As children, we headed to the woods with our Radio Flyer wagon in the fall to gather hickory nuts. In summer, my mother cooked raspberry jam in a kettle big enough to boil a hog. At other times, the same kettle held squirrel soup, dill pickles, stewed tomatoes.
Our main wintertime meat was raccoon. I couldn’t say so then, but admit now that I do not care to eat raccoon, no matter how it is cooked. But, because fat, furry Wisconsin coon hides brought $35-$40 each in the 1970s, we scoured the woods for them nightly. The greasy meat was merely a byproduct we did not waste.
Still, although many of us ate from the land and were taught not to waste, most of our tools and household items functioned on electricity and then-cheap fuel. Reversing that lifestyle will not be so easy. Our lives have been built around power and mobility. Who among us can sharpen (or even use) a crosscut saw, make lye soap (without store-bought ingredients), build a cistern or cut grain with a scythe? Only those who are 60+ seem to recognize what a well bucket is or have experience hand-pumping water.
While we are growing as much food here as possible in every season with our saved seeds, heating with wood we cut, and can get water without electricity, we still are on the grid – although working steadily at pulling the plug.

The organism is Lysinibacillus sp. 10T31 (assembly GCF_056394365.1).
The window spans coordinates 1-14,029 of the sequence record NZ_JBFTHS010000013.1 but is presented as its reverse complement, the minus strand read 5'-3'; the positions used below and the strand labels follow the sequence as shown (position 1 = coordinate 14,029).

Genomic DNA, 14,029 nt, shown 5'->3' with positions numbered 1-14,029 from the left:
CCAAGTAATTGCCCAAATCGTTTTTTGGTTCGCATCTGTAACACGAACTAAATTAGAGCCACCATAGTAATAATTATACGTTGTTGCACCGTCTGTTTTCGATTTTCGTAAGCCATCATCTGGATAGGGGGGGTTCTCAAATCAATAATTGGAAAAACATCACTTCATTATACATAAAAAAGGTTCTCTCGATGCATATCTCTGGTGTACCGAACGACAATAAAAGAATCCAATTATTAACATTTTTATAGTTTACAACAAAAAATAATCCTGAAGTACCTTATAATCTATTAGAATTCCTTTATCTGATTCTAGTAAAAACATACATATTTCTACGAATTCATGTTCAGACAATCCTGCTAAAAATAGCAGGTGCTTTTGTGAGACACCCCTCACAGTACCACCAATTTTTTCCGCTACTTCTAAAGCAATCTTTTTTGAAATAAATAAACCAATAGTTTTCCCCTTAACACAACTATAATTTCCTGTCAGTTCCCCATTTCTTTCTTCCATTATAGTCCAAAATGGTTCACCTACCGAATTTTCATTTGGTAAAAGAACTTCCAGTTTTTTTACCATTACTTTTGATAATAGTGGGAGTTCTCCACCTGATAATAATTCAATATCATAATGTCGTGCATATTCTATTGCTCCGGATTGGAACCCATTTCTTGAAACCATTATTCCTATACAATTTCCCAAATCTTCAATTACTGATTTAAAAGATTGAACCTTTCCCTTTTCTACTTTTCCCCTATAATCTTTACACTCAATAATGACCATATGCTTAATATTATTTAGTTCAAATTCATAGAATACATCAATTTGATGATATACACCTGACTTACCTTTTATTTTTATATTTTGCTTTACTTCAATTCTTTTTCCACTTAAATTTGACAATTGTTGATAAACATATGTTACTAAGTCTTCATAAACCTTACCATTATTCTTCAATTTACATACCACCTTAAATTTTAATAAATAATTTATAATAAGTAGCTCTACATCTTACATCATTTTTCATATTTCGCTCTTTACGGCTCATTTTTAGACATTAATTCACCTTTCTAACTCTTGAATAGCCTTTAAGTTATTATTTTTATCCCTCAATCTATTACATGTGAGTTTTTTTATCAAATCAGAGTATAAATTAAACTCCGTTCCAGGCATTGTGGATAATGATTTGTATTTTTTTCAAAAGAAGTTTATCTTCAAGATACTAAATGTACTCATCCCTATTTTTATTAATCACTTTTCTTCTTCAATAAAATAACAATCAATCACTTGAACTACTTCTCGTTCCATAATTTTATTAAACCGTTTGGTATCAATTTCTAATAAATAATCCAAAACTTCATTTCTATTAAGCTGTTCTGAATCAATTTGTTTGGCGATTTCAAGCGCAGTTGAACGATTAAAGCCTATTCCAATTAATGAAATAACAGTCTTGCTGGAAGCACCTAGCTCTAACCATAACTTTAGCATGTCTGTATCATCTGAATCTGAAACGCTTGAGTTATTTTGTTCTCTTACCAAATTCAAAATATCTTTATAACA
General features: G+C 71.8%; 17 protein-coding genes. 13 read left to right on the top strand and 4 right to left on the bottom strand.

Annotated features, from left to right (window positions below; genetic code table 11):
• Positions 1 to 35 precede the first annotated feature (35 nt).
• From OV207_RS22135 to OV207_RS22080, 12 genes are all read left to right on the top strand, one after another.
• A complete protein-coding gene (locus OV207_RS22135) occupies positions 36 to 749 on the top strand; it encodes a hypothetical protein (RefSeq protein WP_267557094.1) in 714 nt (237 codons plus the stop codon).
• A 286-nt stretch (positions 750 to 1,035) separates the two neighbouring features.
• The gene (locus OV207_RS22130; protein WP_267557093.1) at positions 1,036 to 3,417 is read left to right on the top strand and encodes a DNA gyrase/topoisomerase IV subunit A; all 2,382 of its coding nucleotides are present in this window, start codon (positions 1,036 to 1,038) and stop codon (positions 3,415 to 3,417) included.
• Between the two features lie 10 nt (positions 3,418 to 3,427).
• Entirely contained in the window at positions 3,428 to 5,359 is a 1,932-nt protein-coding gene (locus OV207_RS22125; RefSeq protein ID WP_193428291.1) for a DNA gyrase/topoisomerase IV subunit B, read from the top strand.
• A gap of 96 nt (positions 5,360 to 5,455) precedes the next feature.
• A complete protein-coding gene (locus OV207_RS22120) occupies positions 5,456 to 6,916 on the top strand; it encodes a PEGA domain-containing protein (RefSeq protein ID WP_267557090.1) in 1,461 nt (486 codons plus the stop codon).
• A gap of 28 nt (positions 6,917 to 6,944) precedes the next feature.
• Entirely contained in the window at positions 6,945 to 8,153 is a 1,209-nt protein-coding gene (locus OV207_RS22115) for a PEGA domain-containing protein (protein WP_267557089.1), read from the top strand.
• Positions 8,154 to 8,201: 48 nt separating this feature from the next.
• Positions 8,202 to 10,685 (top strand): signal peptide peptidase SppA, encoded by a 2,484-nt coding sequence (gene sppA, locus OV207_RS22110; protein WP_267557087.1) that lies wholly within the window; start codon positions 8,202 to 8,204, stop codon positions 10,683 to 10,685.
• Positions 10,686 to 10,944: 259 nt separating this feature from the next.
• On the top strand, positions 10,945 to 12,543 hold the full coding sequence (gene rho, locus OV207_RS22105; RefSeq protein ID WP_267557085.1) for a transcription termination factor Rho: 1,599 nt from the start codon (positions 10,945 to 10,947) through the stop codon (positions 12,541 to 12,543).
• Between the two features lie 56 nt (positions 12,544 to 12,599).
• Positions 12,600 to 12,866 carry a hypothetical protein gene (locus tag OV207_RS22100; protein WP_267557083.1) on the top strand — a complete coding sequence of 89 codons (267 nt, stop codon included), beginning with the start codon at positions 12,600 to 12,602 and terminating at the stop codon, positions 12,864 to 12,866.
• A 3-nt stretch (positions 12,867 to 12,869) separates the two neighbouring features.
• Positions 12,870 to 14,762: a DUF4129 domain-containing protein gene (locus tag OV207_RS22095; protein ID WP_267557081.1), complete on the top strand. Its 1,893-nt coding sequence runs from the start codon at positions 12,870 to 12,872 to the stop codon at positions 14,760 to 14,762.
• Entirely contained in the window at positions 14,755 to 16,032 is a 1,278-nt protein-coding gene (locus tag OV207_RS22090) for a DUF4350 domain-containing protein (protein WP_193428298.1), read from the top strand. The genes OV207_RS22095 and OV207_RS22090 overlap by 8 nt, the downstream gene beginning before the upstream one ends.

We have met others who invested tremendous energy (and much money) converting to wind or solar systems in an attempt to keep their same comfort level off grid – a feat rarely possible. Many, too, are building bio-fuel stills to keep their chainsaws, lawnmowers and roto-tillers going. While I admire their ingenuity, I believe we need to also teach our children not to rely on alternative energy and fuel, but to do things by hand. Long before the Industrial Revolution, societies flourished worldwide, built mainly with human muscle.
I appreciate the experience of living from the land as a youngster, which has proven useful as we relearn to live frugally and without power. I’m not cooking any coon, though, and have a long way to go before I can run a household as efficiently as Great-grandma did.